Supervisors approve Visitors Bureau funding with Plumas Corp
The Plumas County Board of Supervisors unanimously approved a $150,000 contract with Plumas Corporation, primarily for Visitor’s Bureau services, at a Tuesday, Oct. 12, meeting.
The board approved contracts for $111,495 total with the various county chambers of commerce and a $29,700 agreement with Plumas Arts without incident at a September meeting.
Read more: Supervisors approve Visitors Bureau funding with Plumas Corp
Plumas District Hospital facing challenges recruiting physicians
One of the toughest things for small, rural hospitals like those in Plumas County is recruiting and retaining quality physicians.
During Plumas District Hospital’s recent Measure B debate, one of the main arguments the hospital gave for new construction was the need for a facility that would lure potential physicians.
Read more: Plumas District Hospital facing challenges recruiting physicians
Almanor volunteers plant 50,000 trout
M. Kate West
“Those trout are catchable size; much larger than we received last year. Boy, are they going to be big in the spring, “ said Paul Garrido, Almanor Fishing Association Oct. 18, during the California Department of Fish and Game (DFG) delivery of 50,000 trout to the local fish cage program.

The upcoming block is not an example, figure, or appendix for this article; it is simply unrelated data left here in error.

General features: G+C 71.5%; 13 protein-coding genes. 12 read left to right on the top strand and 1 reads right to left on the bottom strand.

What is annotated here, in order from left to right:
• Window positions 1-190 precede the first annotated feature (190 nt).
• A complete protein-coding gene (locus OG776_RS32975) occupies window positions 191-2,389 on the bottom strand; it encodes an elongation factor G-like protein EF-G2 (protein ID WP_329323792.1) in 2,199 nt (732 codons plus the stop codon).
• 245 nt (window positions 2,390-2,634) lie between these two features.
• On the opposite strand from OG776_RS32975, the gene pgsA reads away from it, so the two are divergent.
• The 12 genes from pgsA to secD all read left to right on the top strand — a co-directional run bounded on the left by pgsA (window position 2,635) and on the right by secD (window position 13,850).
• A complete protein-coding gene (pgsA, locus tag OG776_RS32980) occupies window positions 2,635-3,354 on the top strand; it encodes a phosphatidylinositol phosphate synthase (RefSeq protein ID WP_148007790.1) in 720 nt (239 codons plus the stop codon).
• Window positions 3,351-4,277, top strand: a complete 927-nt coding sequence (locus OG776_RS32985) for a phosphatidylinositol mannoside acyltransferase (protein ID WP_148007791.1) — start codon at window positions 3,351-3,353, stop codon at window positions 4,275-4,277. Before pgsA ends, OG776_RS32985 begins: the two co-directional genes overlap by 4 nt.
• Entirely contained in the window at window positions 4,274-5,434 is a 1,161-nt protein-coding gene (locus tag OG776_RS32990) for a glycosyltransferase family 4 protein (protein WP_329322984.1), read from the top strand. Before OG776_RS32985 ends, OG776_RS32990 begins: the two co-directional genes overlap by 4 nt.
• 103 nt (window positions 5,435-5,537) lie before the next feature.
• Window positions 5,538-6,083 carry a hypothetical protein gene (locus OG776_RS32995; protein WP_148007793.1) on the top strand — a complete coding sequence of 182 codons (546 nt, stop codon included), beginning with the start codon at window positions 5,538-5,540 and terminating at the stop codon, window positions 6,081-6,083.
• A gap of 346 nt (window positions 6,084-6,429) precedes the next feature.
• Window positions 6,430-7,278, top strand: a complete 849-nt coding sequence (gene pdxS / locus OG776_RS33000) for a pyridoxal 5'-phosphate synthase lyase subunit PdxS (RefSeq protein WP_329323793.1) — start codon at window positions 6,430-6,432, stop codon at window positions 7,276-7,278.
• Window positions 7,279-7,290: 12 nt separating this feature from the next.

Garrido estimated the fish being delivered were six to eight inches long, an average of two inches longer than the fish delivered in 2009.
Read more: Almanor volunteers plant 50,000 trout
Community Development Commission to assume control of Wildwood Village
The Plumas County Community Development Commission is in the final stages of taking control of the Wildwood Village complex, which will be dedicated entirely to providing subsidized housing for seniors and disabled residents.
Read more: Community Development Commission to assume control of Wildwood Village
Revised fire protection maps could help generate more projects
Plumas Corporation Executive Director John Sheehan told the Board of Supervisors, at a recent meeting, that improvements to the county’s and Plumas National Forest’s wildland urban interface (WUI) maps could generate $2.7 million in economic activity over the next two years.
Read more: Revised fire protection maps could help generate more projects